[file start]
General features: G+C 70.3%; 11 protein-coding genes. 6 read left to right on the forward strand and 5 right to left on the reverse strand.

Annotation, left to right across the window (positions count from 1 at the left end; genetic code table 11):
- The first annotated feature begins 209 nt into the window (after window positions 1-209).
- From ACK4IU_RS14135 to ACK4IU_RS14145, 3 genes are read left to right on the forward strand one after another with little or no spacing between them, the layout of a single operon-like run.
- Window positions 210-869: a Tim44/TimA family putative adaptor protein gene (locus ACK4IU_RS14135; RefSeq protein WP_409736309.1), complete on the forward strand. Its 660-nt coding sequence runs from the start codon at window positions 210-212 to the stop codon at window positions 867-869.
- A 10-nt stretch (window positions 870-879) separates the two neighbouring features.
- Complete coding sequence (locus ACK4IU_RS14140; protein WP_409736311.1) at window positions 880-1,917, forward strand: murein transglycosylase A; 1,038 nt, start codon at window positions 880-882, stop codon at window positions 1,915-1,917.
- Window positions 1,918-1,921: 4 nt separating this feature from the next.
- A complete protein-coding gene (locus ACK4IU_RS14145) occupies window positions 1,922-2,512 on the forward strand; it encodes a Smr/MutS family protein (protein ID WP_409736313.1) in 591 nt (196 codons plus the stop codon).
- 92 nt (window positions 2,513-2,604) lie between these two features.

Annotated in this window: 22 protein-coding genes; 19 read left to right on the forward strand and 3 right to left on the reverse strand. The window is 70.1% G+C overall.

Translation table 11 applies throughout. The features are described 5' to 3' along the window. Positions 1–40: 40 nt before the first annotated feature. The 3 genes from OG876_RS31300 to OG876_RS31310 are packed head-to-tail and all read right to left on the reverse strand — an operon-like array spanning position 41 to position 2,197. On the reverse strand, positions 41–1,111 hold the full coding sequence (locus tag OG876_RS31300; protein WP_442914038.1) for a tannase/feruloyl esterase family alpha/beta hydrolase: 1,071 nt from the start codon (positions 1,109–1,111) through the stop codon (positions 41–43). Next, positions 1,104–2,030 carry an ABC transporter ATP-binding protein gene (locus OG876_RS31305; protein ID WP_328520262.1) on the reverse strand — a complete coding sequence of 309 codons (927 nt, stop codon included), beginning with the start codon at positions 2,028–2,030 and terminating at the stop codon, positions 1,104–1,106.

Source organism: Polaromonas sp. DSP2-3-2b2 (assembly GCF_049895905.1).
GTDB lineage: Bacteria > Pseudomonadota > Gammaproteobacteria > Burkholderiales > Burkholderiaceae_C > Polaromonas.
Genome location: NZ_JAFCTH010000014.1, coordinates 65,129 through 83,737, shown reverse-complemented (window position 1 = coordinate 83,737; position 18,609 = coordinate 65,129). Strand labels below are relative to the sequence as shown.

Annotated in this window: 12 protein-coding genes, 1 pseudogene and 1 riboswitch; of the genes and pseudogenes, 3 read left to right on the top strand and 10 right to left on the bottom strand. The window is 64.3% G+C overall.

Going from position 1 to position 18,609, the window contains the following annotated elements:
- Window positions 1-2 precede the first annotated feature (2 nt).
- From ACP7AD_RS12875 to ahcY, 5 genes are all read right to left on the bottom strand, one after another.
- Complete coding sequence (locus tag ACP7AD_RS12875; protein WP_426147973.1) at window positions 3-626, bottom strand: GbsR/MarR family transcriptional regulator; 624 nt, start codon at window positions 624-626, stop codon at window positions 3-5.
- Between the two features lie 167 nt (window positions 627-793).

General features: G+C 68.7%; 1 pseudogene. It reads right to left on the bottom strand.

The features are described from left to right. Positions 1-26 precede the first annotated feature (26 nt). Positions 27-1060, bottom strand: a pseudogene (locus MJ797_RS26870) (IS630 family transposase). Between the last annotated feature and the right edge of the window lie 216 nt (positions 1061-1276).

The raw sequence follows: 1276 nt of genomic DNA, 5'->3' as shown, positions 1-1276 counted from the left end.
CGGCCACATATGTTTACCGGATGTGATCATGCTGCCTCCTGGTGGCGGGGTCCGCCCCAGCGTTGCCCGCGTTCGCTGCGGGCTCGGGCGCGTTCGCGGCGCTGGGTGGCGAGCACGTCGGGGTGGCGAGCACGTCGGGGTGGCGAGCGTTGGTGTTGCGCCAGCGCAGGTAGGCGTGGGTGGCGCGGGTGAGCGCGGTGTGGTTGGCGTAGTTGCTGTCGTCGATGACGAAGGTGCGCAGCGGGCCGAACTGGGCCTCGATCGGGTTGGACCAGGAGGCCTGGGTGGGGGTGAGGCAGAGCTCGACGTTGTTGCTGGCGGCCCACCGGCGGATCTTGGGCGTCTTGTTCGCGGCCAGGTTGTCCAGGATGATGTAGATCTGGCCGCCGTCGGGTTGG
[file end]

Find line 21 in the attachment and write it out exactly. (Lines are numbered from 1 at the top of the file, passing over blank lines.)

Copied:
- Between the two features lie 167 nt (window positions 627-793).